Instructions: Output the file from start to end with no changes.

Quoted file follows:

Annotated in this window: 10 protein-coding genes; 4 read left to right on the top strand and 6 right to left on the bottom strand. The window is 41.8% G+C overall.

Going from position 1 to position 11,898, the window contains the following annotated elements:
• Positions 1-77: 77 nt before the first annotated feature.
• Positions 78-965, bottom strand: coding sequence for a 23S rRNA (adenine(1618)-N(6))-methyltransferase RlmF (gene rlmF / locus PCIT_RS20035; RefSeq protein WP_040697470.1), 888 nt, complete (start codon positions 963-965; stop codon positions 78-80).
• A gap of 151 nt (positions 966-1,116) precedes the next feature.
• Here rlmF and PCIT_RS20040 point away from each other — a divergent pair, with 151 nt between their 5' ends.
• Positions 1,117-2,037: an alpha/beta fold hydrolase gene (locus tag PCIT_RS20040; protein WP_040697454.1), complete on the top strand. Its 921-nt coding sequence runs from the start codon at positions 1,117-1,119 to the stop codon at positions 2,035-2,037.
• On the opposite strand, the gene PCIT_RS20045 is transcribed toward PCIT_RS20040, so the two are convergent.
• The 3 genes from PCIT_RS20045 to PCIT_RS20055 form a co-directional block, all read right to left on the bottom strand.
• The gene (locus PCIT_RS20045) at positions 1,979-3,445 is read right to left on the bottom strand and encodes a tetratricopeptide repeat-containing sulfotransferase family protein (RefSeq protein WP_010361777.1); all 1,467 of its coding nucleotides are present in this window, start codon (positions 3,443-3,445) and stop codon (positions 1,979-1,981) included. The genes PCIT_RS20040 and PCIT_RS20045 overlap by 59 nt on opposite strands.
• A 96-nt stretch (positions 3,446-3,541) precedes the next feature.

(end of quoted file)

Annotated in this window: 10 protein-coding genes; 4 read left to right on the top strand and 6 right to left on the bottom strand. The window is 41.8% G+C overall.

Going from position 1 to position 11,898, the window contains the following annotated elements:
• Positions 1-77: 77 nt before the first annotated feature.
• Positions 78-965, bottom strand: coding sequence for a 23S rRNA (adenine(1618)-N(6))-methyltransferase RlmF (gene rlmF / locus PCIT_RS20035; RefSeq protein WP_040697470.1), 888 nt, complete (start codon positions 963-965; stop codon positions 78-80).
• A gap of 151 nt (positions 966-1,116) precedes the next feature.
• Here rlmF and PCIT_RS20040 point away from each other — a divergent pair, with 151 nt between their 5' ends.
• Positions 1,117-2,037: an alpha/beta fold hydrolase gene (locus tag PCIT_RS20040; protein WP_040697454.1), complete on the top strand. Its 921-nt coding sequence runs from the start codon at positions 1,117-1,119 to the stop codon at positions 2,035-2,037.
• On the opposite strand, the gene PCIT_RS20045 is transcribed toward PCIT_RS20040, so the two are convergent.
• The 3 genes from PCIT_RS20045 to PCIT_RS20055 form a co-directional block, all read right to left on the bottom strand.
• The gene (locus PCIT_RS20045) at positions 1,979-3,445 is read right to left on the bottom strand and encodes a tetratricopeptide repeat-containing sulfotransferase family protein (RefSeq protein WP_010361777.1); all 1,467 of its coding nucleotides are present in this window, start codon (positions 3,443-3,445) and stop codon (positions 1,979-1,981) included. The genes PCIT_RS20040 and PCIT_RS20045 overlap by 59 nt on opposite strands.
• A 96-nt stretch (positions 3,446-3,541) precedes the next feature.